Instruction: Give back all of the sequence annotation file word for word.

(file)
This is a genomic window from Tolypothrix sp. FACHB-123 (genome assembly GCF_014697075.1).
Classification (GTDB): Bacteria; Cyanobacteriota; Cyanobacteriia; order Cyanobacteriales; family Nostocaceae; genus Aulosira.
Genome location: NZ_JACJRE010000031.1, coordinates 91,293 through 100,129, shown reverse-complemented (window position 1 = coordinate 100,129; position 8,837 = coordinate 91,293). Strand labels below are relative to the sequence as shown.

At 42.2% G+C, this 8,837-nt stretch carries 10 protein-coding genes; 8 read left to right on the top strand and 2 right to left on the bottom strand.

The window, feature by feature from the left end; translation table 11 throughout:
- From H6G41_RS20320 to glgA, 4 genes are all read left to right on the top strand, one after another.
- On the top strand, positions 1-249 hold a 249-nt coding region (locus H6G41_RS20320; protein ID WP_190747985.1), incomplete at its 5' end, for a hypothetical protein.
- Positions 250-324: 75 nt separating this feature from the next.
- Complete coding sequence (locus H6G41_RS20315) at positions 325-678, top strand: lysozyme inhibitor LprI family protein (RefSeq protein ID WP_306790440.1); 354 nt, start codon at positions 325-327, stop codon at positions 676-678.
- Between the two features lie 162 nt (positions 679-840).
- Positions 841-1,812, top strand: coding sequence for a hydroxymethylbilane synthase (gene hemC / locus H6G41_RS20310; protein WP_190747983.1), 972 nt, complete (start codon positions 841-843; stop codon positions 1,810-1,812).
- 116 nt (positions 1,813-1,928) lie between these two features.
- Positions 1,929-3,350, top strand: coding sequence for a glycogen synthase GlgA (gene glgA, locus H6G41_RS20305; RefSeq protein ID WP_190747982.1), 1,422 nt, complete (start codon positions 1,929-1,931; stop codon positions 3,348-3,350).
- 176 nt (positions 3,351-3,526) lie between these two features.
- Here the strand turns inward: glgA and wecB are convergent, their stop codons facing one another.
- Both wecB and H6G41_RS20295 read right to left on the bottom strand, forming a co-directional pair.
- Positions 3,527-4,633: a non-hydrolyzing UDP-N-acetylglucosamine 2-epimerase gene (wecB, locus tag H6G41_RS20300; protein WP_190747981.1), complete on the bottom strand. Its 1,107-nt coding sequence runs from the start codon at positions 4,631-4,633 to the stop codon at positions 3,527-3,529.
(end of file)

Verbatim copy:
This is a genomic window from Tolypothrix sp. FACHB-123 (genome assembly GCF_014697075.1).
Classification (GTDB): Bacteria; Cyanobacteriota; Cyanobacteriia; order Cyanobacteriales; family Nostocaceae; genus Aulosira.
Genome location: NZ_JACJRE010000031.1, coordinates 91,293 through 100,129, shown reverse-complemented (window position 1 = coordinate 100,129; position 8,837 = coordinate 91,293). Strand labels below are relative to the sequence as shown.

At 42.2% G+C, this 8,837-nt stretch carries 10 protein-coding genes; 8 read left to right on the top strand and 2 right to left on the bottom strand.

The window, feature by feature from the left end; translation table 11 throughout:
- From H6G41_RS20320 to glgA, 4 genes are all read left to right on the top strand, one after another.
- On the top strand, positions 1-249 hold a 249-nt coding region (locus H6G41_RS20320; protein ID WP_190747985.1), incomplete at its 5' end, for a hypothetical protein.
- Positions 250-324: 75 nt separating this feature from the next.
- Complete coding sequence (locus H6G41_RS20315) at positions 325-678, top strand: lysozyme inhibitor LprI family protein (RefSeq protein ID WP_306790440.1); 354 nt, start codon at positions 325-327, stop codon at positions 676-678.
- Between the two features lie 162 nt (positions 679-840).
- Positions 841-1,812, top strand: coding sequence for a hydroxymethylbilane synthase (gene hemC / locus H6G41_RS20310; protein WP_190747983.1), 972 nt, complete (start codon positions 841-843; stop codon positions 1,810-1,812).
- 116 nt (positions 1,813-1,928) lie between these two features.
- Positions 1,929-3,350, top strand: coding sequence for a glycogen synthase GlgA (gene glgA, locus H6G41_RS20305; RefSeq protein ID WP_190747982.1), 1,422 nt, complete (start codon positions 1,929-1,931; stop codon positions 3,348-3,350).
- 176 nt (positions 3,351-3,526) lie between these two features.
- Here the strand turns inward: glgA and wecB are convergent, their stop codons facing one another.
- Both wecB and H6G41_RS20295 read right to left on the bottom strand, forming a co-directional pair.
- Positions 3,527-4,633: a non-hydrolyzing UDP-N-acetylglucosamine 2-epimerase gene (wecB, locus tag H6G41_RS20300; protein WP_190747981.1), complete on the bottom strand. Its 1,107-nt coding sequence runs from the start codon at positions 4,631-4,633 to the stop codon at positions 3,527-3,529.